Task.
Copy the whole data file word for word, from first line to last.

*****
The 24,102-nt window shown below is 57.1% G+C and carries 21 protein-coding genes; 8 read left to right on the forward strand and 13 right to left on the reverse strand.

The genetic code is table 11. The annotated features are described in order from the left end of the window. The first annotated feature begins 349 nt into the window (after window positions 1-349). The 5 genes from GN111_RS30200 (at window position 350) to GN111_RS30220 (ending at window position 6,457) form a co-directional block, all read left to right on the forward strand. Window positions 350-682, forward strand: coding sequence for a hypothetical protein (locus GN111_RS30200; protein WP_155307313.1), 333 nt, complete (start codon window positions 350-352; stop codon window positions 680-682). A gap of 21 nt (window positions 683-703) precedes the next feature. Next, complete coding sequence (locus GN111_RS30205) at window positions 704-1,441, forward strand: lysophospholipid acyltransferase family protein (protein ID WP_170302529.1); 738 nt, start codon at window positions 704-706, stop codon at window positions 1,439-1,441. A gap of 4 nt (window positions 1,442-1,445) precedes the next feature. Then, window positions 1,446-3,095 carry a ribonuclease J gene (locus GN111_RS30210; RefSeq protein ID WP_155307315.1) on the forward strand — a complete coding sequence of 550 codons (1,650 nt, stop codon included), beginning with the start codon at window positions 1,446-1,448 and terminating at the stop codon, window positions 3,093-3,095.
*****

The 24,102-nt window shown below is 57.1% G+C and carries 21 protein-coding genes; 8 read left to right on the forward strand and 13 right to left on the reverse strand.

The genetic code is table 11. The annotated features are described in order from the left end of the window. The first annotated feature begins 349 nt into the window (after window positions 1-349). The 5 genes from GN111_RS30200 (at window position 350) to GN111_RS30220 (ending at window position 6,457) form a co-directional block, all read left to right on the forward strand. Window positions 350-682, forward strand: coding sequence for a hypothetical protein (locus GN111_RS30200; protein WP_155307313.1), 333 nt, complete (start codon window positions 350-352; stop codon window positions 680-682). A gap of 21 nt (window positions 683-703) precedes the next feature. Next, complete coding sequence (locus GN111_RS30205) at window positions 704-1,441, forward strand: lysophospholipid acyltransferase family protein (protein ID WP_170302529.1); 738 nt, start codon at window positions 704-706, stop codon at window positions 1,439-1,441. A gap of 4 nt (window positions 1,442-1,445) precedes the next feature. Then, window positions 1,446-3,095 carry a ribonuclease J gene (locus GN111_RS30210; RefSeq protein ID WP_155307315.1) on the forward strand — a complete coding sequence of 550 codons (1,650 nt, stop codon included), beginning with the start codon at window positions 1,446-1,448 and terminating at the stop codon, window positions 3,093-3,095.